Efficiently removing four cationic dyes from aqueous solution by magnetite@polypyrrole@2-acrylamido-2-methyl-1-propanesulfonic acid microspheres

Chuanjin Wang, Baoquan Liang, Hong Gao, Tianhang Yang, Tingxi Li, Yong Ma*, Hala M. Abo-Dief, Gourisankar Roymahapatra, Jing Zhang, Khamael M. Abualnaja, Zeinhom M. El-Bahy, Zhanhu Guo*

*Corresponding author for this work

Research output: Contribution to journalArticlepeer-review

Abstract

Water pollution caused by various cationic dyes is becoming more and more serious. A combination of magnetic materials, conductive polymers, and some strong adsorption groups is expected to solve this challenge. Herein, magnetite (Fe3O4)@polypyrrole@2-acrylamido-2-methyl-1-propanesulfonic acid (Fe3O4@PPy@AMPS) is fabricated as adsorbent for removing methylene blue (MB), rhodamine B (RhB), malachite green (MG), and crystalline violet (CV) from aqueous solution. The investigation of the factors including adsorbent type, adsorbent concentration, time, and temperature demonstrates that Fe3O4@PPy@AMPS has superior properties to adsorb the four cationic dyes. The maximum adsorption capacity of these dyes is separately 183.486, 215.054, 144.718 and 194.175mg/g. Notably, although it goes through five cycles, the composite maintains a remarkable dye removal efficiency exceeding 95%. Kinetic analysis reveals that the adsorption process conforms more closely to the pseudo-second-order kinetic model. The adsorption isotherm conforms to the Langmuir model, signifying monolayer adsorption of the dyes. Thermodynamic parameters also indicate that the adsorption process is endothermic and spontaneous. Furthermore, density functional theory (DFT) simulations affirm the molecular interactions between Fe3O4@PPy@AMPS and four dyes, elucidating the adsorption mechanism. The high efficiency and recyclable nature of the Fe3O4@PPy@AMPS composite underscores its significance in addressing dye wastewater pollution remediation.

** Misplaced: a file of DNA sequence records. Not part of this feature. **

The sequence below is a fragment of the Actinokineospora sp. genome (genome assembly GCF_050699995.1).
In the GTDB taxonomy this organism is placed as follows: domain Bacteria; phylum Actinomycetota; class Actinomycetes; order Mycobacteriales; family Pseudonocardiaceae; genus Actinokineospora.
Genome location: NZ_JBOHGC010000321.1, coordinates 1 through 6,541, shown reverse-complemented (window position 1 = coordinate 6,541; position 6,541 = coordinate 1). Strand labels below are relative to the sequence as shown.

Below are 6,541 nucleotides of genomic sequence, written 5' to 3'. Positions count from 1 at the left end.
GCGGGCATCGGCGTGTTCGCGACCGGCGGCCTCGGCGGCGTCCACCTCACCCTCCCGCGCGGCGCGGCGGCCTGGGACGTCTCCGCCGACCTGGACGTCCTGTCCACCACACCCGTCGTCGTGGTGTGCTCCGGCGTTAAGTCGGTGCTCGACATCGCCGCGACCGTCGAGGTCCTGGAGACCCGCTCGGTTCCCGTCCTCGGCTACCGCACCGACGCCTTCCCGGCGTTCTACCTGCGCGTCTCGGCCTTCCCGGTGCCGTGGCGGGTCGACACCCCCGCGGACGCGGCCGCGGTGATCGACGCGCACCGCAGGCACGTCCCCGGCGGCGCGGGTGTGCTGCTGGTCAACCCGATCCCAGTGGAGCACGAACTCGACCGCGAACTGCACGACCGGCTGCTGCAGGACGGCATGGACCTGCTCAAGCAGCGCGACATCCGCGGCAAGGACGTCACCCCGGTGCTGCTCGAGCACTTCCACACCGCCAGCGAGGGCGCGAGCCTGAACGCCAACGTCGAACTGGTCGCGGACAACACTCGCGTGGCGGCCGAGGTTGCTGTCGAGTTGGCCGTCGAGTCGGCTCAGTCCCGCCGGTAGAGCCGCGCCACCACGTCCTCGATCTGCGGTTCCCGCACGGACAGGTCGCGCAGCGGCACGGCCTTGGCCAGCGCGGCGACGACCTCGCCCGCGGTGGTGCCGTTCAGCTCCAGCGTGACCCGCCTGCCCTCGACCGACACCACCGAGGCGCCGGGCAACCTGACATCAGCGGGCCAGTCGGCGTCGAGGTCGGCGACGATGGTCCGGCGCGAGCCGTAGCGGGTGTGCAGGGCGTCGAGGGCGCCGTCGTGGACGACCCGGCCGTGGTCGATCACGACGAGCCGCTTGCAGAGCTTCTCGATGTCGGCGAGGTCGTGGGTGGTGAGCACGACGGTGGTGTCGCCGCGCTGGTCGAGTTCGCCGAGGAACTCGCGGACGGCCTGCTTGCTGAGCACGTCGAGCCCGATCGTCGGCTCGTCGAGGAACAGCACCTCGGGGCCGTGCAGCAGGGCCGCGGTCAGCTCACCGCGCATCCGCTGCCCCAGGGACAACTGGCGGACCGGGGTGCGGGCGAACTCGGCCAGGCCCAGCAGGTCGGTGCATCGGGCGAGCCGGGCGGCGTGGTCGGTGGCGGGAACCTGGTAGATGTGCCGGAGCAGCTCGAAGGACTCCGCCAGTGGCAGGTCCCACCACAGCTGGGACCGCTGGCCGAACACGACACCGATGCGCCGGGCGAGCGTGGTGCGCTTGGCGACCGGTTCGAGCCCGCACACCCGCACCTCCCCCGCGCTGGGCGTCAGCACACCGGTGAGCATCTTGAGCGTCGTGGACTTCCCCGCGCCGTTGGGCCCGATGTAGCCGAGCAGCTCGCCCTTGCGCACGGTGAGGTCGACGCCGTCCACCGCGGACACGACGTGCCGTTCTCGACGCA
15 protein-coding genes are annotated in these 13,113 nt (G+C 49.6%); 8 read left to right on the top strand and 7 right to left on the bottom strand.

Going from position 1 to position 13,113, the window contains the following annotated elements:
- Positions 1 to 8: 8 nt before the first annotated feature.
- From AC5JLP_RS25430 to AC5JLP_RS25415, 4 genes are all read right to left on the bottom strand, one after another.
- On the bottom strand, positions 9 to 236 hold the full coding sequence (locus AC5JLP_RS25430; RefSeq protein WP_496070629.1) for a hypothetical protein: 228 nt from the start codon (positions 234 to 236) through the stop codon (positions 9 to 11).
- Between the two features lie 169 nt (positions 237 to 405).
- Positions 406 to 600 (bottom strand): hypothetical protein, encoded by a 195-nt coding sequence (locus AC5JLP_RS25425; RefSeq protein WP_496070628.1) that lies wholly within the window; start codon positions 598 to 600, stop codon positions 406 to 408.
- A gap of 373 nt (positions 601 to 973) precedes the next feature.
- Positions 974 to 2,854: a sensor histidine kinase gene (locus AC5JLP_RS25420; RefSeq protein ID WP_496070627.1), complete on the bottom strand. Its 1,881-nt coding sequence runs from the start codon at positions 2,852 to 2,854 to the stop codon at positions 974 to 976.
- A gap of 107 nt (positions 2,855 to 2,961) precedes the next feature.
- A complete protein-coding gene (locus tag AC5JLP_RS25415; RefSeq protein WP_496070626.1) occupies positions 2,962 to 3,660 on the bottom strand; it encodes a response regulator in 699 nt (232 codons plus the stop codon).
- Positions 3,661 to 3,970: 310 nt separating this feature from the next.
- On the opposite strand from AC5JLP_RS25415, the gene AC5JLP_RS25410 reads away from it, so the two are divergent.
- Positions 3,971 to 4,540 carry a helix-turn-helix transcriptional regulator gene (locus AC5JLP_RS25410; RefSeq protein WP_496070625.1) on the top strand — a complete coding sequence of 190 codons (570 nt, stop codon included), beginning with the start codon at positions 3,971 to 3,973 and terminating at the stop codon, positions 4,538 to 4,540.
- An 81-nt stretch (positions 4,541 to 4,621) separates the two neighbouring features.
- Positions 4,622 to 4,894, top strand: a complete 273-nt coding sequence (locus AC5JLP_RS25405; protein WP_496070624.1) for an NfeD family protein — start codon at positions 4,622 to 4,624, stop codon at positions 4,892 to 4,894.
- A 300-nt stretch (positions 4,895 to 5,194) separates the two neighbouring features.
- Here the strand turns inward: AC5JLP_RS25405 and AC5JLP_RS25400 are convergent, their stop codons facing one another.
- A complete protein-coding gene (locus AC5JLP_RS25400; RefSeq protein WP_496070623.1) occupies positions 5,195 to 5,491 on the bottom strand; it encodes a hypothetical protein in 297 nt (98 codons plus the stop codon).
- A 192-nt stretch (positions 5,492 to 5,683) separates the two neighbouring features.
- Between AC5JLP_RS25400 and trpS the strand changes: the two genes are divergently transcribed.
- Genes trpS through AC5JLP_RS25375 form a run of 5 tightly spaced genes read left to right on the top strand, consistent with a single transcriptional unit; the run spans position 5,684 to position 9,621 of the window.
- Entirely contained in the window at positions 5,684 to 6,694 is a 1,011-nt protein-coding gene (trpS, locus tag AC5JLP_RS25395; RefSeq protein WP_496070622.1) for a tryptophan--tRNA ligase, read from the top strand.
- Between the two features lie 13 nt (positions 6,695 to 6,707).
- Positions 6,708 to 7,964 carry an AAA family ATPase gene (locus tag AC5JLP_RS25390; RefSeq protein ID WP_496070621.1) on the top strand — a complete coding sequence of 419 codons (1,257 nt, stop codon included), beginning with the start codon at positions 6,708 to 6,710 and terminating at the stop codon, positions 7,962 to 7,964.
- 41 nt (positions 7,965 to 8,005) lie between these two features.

Original languageEnglish
Article number134659
Number of pages17
JournalColloids and Surfaces A: Physicochemical and Engineering Aspects
Volume700
Early online date1 Jul 2024
DOIs
Publication statusE-pub ahead of print - 1 Jul 2024

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